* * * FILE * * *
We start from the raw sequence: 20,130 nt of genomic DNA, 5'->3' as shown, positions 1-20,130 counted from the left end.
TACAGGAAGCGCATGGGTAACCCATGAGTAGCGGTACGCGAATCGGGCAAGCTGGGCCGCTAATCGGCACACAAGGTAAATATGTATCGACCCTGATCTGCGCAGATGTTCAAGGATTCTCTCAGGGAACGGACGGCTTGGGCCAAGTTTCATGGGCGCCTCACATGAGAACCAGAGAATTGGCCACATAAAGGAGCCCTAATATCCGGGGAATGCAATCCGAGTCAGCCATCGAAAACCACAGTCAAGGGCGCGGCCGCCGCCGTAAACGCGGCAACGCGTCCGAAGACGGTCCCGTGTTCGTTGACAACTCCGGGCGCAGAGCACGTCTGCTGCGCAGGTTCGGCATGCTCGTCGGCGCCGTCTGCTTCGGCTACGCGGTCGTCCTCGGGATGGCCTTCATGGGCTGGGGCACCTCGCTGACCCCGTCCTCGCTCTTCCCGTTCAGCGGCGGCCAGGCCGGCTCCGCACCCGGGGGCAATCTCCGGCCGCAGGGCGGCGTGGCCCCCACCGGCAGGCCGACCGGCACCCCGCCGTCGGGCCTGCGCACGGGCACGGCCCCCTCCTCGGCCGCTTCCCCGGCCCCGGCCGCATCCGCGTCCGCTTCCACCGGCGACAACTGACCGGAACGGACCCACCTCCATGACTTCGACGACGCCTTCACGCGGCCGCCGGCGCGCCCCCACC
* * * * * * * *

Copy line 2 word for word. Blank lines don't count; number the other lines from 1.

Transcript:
TACAGGAAGCGCATGGGTAACCCATGAGTAGCGGTACGCGAATCGGGCAAGCTGGGCCGCTAATCGGCACACAAGGTAAATATGTATCGACCCTGATCTGCGCAGATGTTCAAGGATTCTCTCAGGGAACGGACGGCTTGGGCCAAGTTTCATGGGCGCCTCACATGAGAACCAGAGAATTGGCCACATAAAGGAGCCCTAATATCCGGGGAATGCAATCCGAGTCAGCCATCGAAAACCACAGTCAAGGGCGCGGCCGCCGCCGTAAACGCGGCAACGCGTCCGAAGACGGTCCCGTGTTCGTTGACAACTCCGGGCGCAGAGCACGTCTGCTGCGCAGGTTCGGCATGCTCGTCGGCGCCGTCTGCTTCGGCTACGCGGTCGTCCTCGGGATGGCCTTCATGGGCTGGGGCACCTCGCTGACCCCGTCCTCGCTCTTCCCGTTCAGCGGCGGCCAGGCCGGCTCCGCACCCGGGGGCAATCTCCGGCCGCAGGGCGGCGTGGCCCCCACCGGCAGGCCGACCGGCACCCCGCCGTCGGGCCTGCGCACGGGCACGGCCCCCTCCTCGGCCGCTTCCCCGGCCCCGGCCGCATCCGCGTCCGCTTCCACCGGCGACAACTGACCGGAACGGACCCACCTCCATGACTTCGACGACGCCTTCACGCGGCCGCCGGCGCGCCCCCACC